Wilford Brimley, the former ranch hand, wrangler and blacksmith who became Hollywood's prototypical cantankerous old coot, has passed away of a kidney ailment. He was 85.
Among his best-known films: The China Syndrome, Absence of Malice, The Natural, The Firm, In & Out, and Cocoon. He also was the spokesman for Quaker Oats for years, intoning in gruff tones that people should eat oatmeal because "it's the right thing to do."
- KC's View:
There may have been commercial spokespeople who were as good and authentic as Brimley, but it is hard to think anyone who was better.
It always has been kind of funny to me that when he did the original Cocoon, Brimley was just 50 years old … 15 years younger than I am now, and about two decades younger than co-stars who were playing his fellow retirees - 76-year-old Don Ameche, 75-year-old Jessica Tandy, 73-year-old Hume Cronyn, and 76-year-old Jack Gilford.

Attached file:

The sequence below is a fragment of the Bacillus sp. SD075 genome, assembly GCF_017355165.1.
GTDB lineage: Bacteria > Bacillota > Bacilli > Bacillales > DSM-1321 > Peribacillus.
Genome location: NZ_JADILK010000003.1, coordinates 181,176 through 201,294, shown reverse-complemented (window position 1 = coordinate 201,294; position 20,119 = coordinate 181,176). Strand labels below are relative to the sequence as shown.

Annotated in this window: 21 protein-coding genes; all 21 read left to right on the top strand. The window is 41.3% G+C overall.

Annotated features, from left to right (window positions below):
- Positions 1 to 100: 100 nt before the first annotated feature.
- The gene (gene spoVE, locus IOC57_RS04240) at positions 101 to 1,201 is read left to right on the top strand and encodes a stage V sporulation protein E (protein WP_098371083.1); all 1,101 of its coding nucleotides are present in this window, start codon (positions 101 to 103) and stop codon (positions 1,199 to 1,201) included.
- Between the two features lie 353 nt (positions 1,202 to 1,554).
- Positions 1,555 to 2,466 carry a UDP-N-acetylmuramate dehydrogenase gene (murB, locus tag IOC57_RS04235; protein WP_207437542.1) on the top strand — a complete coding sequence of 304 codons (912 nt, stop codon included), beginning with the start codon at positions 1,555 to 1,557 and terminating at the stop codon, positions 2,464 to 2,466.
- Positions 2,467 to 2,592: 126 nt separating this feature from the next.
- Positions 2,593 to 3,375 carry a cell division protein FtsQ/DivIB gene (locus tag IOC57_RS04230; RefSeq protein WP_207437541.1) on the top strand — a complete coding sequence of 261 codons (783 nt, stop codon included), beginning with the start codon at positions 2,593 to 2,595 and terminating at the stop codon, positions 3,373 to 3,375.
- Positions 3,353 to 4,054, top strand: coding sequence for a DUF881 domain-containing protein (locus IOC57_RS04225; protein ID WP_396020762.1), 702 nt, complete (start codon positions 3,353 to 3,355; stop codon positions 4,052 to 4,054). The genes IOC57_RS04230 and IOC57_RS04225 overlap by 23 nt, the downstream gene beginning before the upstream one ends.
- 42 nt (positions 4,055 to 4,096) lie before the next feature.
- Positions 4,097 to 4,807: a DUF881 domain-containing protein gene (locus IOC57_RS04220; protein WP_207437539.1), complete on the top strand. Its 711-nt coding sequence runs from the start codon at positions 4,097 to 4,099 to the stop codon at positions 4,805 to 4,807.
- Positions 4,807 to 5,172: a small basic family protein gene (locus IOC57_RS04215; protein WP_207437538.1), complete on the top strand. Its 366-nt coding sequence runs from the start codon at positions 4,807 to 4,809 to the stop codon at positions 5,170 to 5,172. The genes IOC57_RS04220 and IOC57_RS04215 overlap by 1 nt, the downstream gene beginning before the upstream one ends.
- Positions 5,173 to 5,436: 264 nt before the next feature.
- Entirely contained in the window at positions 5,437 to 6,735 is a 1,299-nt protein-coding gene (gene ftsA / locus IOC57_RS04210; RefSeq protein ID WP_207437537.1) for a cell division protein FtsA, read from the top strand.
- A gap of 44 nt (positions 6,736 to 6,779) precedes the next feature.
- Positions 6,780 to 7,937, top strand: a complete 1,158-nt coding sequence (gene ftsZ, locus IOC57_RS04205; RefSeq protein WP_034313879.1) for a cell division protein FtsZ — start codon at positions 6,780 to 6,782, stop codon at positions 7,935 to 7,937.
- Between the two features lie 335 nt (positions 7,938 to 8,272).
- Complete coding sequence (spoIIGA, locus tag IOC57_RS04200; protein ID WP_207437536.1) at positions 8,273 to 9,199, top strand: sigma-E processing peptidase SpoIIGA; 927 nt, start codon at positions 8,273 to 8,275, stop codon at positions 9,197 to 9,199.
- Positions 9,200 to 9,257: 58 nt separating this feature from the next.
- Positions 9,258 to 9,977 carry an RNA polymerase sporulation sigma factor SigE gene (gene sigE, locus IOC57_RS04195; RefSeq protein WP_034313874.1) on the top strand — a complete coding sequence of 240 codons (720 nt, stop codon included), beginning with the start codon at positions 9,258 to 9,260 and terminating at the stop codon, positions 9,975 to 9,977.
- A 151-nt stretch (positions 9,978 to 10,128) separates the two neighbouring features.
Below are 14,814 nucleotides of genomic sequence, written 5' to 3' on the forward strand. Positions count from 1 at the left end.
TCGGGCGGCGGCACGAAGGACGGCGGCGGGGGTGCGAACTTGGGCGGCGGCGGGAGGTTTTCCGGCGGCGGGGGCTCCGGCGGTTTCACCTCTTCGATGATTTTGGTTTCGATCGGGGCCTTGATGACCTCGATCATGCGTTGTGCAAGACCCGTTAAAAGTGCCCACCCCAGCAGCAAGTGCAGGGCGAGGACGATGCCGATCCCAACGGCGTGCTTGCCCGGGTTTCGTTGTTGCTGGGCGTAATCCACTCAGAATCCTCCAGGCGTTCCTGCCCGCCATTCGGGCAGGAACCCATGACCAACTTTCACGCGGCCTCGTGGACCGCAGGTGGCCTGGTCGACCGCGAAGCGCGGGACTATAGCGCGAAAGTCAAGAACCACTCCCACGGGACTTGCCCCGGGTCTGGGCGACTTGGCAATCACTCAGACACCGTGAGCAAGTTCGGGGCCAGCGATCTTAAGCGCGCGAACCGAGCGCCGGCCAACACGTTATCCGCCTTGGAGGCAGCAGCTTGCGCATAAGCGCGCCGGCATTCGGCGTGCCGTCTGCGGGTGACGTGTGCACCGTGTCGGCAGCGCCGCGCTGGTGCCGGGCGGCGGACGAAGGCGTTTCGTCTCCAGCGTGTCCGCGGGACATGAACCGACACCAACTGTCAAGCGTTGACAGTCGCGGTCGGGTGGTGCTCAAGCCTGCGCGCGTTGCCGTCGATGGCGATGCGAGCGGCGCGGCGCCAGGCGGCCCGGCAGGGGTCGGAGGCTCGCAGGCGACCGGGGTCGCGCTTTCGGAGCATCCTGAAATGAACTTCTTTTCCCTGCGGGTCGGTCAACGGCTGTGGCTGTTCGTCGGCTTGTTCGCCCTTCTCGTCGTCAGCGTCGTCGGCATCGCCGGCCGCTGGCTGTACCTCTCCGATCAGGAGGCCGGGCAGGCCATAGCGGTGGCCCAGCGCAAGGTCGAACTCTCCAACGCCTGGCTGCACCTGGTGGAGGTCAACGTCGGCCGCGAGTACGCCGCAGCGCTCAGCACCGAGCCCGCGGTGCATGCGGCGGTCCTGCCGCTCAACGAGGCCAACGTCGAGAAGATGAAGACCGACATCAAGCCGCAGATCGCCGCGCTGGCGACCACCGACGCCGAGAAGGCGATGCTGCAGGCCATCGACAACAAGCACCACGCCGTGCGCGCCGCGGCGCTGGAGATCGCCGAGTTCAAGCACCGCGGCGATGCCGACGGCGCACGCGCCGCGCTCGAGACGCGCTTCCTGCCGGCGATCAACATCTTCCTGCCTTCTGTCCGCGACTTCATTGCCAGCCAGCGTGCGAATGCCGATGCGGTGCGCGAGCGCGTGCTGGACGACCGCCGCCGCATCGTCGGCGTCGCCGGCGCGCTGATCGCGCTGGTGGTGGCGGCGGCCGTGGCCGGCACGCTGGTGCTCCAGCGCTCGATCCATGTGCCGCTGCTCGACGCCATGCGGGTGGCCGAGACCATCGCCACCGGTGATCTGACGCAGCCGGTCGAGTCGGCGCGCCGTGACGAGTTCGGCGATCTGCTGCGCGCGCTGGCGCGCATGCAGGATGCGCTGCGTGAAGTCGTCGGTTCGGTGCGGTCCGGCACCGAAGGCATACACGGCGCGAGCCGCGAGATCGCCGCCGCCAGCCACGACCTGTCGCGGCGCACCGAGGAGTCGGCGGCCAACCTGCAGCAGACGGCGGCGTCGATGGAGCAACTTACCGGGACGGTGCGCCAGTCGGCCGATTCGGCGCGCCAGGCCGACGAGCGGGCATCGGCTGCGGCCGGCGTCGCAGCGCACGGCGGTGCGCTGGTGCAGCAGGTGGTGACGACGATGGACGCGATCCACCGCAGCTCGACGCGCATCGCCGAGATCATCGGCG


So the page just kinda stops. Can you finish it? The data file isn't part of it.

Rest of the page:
In most of his roles, Brimley evoked a kind of curmudgeonly integrity - when he came onscreen, it was like shorthand … you knew who and what he was. For me, the short scene that is one of his best is in Absence of Malice (as a matter of interest, he was 10 years younger than Paul Newman when they did this scene) … and you can see it here.